Working in a museum is kind of like riding in a time machine every single day. One where you often not only find yourself in the distant past, but also in a distant location. We here at Tāmaki Paenga Hira Auckland War Memorial Museum hold fossils from millions of years ago, and also objects that have travelled all the way to the top of Mount Everest. When surrounded by this much history, it’s easy to forget that the very place you’re standing has its own. Yes, the first Pacific explorers to Aotearoa or the upcoming Stonehenge exhibition are fascinating subjects, but so is the history of the Museum itself. And it’s easy to find. If you know where to look.
One of those places is inside the Auckland Museum Newsletters (later called MQ Museum Quarterly). As part of the larger Improved Documentation and Enhanced Access (IDEA) project, I spent five-months enriching the records of these newsletters and had the opportunity to peer into a narrow window of the Museum’s history. Over the course of 27 years, and more than 11 design changes, I traced two museum directors as their individual legacies helped the Museum find its own identity. Beginning in 1980 with Director Stuart Park, to the 2007 departure of Director Rodney Wilson, the Auckland Museum Newsletters transformed alongside the Museum at its home on top of Pukekawa in the Auckland Domain.In 1980, as an experimental attempt to keep Members of the Auckland Institute and Museum better informed about the goings on at the Museum, the new director, Stuart Park, launched the first issue of Auckland Museum News. It is a brief four page black and white A4 pamphlet with a few short articles on new staff, exhibitions, and the Institute syllabus of lectures for the year. Nothing too impressive.
But by issue 13, there had already been some changes. Alongside institute lectures and volunteer call outs, there were now articles on topics like the Museum’s Women’s Archives Collection and a rare 1917 film reel of Auckland’s Walsh Brothers’ flying school. A highlight for me is the inclusion of the progress of the recent work that had begun on refurbishing the Māori Court gallery. This is illustrated by the stunning photo of a helicopter delivering materials to the roof as it was the only way to get them safely up there.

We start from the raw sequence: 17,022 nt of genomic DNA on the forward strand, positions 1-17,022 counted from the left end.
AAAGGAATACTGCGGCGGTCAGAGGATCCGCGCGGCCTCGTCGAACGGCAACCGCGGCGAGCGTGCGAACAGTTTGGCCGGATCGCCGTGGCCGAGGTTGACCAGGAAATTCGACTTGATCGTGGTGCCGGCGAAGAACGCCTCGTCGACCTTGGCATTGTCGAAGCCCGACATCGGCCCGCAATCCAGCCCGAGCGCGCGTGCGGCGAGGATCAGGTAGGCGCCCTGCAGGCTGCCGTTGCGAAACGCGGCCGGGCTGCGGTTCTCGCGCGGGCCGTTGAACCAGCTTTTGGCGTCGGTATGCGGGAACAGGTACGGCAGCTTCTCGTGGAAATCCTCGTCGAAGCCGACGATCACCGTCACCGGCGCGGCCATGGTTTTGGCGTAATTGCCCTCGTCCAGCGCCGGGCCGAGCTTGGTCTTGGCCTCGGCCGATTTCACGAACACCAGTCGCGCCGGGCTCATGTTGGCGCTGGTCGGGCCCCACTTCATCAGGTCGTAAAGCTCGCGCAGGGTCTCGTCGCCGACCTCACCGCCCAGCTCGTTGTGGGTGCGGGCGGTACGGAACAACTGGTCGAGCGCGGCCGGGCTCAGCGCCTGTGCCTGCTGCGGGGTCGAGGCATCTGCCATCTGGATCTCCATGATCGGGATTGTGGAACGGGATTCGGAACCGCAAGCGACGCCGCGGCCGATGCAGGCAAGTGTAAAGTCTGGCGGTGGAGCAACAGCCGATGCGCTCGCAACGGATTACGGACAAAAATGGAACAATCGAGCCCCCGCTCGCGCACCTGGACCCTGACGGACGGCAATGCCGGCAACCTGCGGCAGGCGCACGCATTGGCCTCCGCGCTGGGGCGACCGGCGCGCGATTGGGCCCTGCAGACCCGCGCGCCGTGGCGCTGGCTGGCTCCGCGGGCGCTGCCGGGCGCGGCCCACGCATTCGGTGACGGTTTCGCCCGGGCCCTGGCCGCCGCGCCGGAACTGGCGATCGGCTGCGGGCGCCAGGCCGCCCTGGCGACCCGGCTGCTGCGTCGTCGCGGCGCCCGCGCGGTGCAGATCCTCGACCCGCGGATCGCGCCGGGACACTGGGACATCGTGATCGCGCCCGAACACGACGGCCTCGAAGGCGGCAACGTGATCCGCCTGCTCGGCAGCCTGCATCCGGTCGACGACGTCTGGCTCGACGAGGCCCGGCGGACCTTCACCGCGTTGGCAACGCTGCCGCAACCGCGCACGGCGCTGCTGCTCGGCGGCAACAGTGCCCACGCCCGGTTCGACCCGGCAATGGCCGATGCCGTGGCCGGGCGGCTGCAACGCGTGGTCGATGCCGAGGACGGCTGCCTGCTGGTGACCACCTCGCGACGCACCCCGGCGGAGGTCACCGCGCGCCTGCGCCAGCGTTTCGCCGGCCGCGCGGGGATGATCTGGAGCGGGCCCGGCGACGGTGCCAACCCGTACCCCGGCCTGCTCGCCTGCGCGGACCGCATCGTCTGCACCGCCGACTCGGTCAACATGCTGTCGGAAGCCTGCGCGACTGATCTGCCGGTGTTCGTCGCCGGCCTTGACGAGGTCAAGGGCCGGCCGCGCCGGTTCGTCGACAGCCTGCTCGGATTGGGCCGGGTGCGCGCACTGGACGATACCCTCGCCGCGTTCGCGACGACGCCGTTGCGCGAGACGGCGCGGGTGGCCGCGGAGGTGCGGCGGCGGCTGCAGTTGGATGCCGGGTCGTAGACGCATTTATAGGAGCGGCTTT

Over the next 14 years, Director Park oversaw the transformation of the newsletters. Much like natural evolution, the changes were small but by the time he left in 1993, the newsletters barely resembled the first issue. Although still a pamphlet, a few more pages were added along with colour! (Even it if was only a single colour per issue).
When Director Rodney Wilson took over, the newsletters changed again in issue 59. A new format was debuted alongside the new director (now with two colours!). Although this would only be a brief stepping stone as in the very same issue, Director Wilson announced a major redevelopment project for the Museum.
During this redevelopment of the Museum spaces, the newsletters also got an upgrade – and a new name. Now dubbed MQ Museum Quarterly, the newsletters were produced in full colour with content more focused on the refurbishment process, with a few short, interesting notes about the collections. By the end of the first stage of the development, and conveniently the turn of the millennium, a brand new MQ was unveiled with issue 81 that include articles showcasing the highlights of the changes.
Again, this design didn’t last long. A mere 8 issues later, with issue 89, a brand-new approach to the newsletters dropped. Gone were the articles on staff updates and curious collection items. This was the age of the exhibition. Now in a smaller, and easier to hold booklet, MQ focused on the current exhibits in all the newly designed spaces. The Museum too was entering another stage of development. The South Atrium had just been green lit.
Issue 104 brought the final form of the newsletters. A far change from the black and white four-page pamphlet, now MQ was a full glossy magazine with over thirty pages. It beautifully merged the announcements of exhibitions, with in depth interviews and articles on the people who helped bring them to life.
Then with issue 109, the magnum opus. A whole issue that focused on the life and changes of the Museum on the hill in the Domain. From its origins in 1922 to the completion of the South Atrium in 2007 all laid out by a professional magazine editor. The issue contains thorough and beautiful photo documentation of the transformation by then Museum photographer Krzysztof Pfieffer.
Sadly, the MQ magazine would only last for a few issues after the departure of Director Wilson. New directors have new directives, and MQ was not one of them. Thankfully copies of this marvellous lens into a brief period of the Museum’s long history are kept safe within the Museum Archives. And now, with their full digitisation onto Collections Online, they are available for you to discover any of the hundreds of stories that live inside.
Cite this article
The Museum Newsletter: Recording the Redevelopment of an Icon. Auckland War Memorial Museum - Tāmaki Paenga Hira. First published: 25 February 2022. Updated: 3 March 2022.
No search results are available